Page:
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Original Investigation
January 10, 2019

Association Between Red Blood Cell Distribution Width and Outcomes of Open Airway Reconstruction Surgery in Adults

Author Affiliations
  • 1Vanderbilt University School of Medicine. Nashville, Tennessee
  • 2Surgical Outcomes Center for Kids, Vanderbilt University Medical Center. Nashville, Tennessee
  • 3Division of Otolaryngology, Wisconsin Surgical Outcomes Research Program, Department of Surgery, University of Wisconsin School of Medicine and Public Health, Madison
  • 4Department of Otolaryngology–Head and Neck Surgery, Vanderbilt University Medical Center, Nashville, Tennessee
JAMA Otolaryngol Head Neck Surg. Published online January 10, 2019. doi:10.1001/jamaoto.2018.3793
Key Points

Question  Is red blood cell distribution width at the time of open airway reconstruction associated with the likelihood of achieving a prosthesis-free airway?

Findings  In this case series study of 92 patients with laryngotracheal stenosis who underwent open airway reconstruction, 74 were prosthesis free at last follow-up. Airway decannulation was significantly correlated with reduced red blood cell distribution width and the absence of posterior glottic stenosis.

Meaning  In adult patients undergoing open airway reconstruction, red blood cell distribution width may provide some insight into the preoperative probability of prosthesis removal and help patients make informed decisions.

Abstract

Importance  Airway reconstruction for adults with laryngotracheal stenosis (LTS) is directed toward improving airway caliber to mitigate the patient’s dyspnea and achieve prosthesis-free breathing (ie, without tracheostomy, intraluminal stent, or T-tube). Despite the importance of preoperative risk stratification to minimize postoperative complications, consensus on an objective predictive algorithm for open airway reconstruction is lacking.

Objective  To determine whether the ability to achieve a prosthesis-free airway in adults after open airway reconstruction is associated with red blood cell distribution width (RDW) at the time of surgery.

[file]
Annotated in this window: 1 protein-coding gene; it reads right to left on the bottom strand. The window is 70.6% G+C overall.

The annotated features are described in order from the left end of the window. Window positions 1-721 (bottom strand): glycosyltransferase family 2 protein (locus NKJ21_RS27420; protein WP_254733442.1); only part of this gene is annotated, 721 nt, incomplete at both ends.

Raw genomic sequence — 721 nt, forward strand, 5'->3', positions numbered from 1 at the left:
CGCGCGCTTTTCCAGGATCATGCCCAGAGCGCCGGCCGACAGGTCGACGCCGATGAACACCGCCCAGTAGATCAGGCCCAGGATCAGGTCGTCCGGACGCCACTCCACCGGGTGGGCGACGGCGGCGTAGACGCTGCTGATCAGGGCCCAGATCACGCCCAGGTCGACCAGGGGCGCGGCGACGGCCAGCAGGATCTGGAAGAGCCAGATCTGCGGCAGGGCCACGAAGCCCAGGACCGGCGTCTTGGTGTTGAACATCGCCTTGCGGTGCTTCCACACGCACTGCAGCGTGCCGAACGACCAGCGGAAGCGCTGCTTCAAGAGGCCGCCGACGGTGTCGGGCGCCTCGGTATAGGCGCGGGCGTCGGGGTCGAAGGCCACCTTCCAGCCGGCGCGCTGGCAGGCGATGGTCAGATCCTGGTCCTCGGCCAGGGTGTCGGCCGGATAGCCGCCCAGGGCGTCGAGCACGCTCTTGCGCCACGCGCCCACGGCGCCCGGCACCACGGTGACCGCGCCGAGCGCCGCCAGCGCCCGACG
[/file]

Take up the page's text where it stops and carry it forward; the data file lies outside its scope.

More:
Design, Setting, and Participants  Case series study investigating 92 consecutive patients 18 years and older with laryngotracheal stenosis who underwent open airway reconstruction at a US tertiary care hospital from January 1, 2006, to January 1, 2017.

Main Outcomes and Measures  The main outcome was a prosthesis-free airway (absence of tracheostomy, intraluminal stent, or T-tubes) at last follow-up. Multivariate logistic regression modeling was used to identify independent factors associated with this outcome.

Results  Of the 92 patients who met inclusion criteria, the median (interquartile range) age was 44 (33.0-60.3) years; 50 (53%) were female, and 82 (89%) were white. In all, 74 patients (80%) were prosthesis free at the last follow-up (mean, 833 days; 95% CI, 10-4229 days). In multivariate analyses, airway decannulation was significantly correlated with reduced RDW (odds ratio [OR], 0.40; 95% CI, 0.19-0.84) and the absence of posterior glottic stenosis (OR, 0.12; 95% CI, 0.04-0.37).

Conclusions and Relevance  These data suggest that surgical success in open airway reconstruction is significantly associated with RDW and whether the patient had posterior glottic stenosis. The RDW is a routine laboratory parameter that may provide some insight to the preoperative probability of prosthesis removal, facilitate risk stratification, promote informed patient decision making, and optimize health care resource management.

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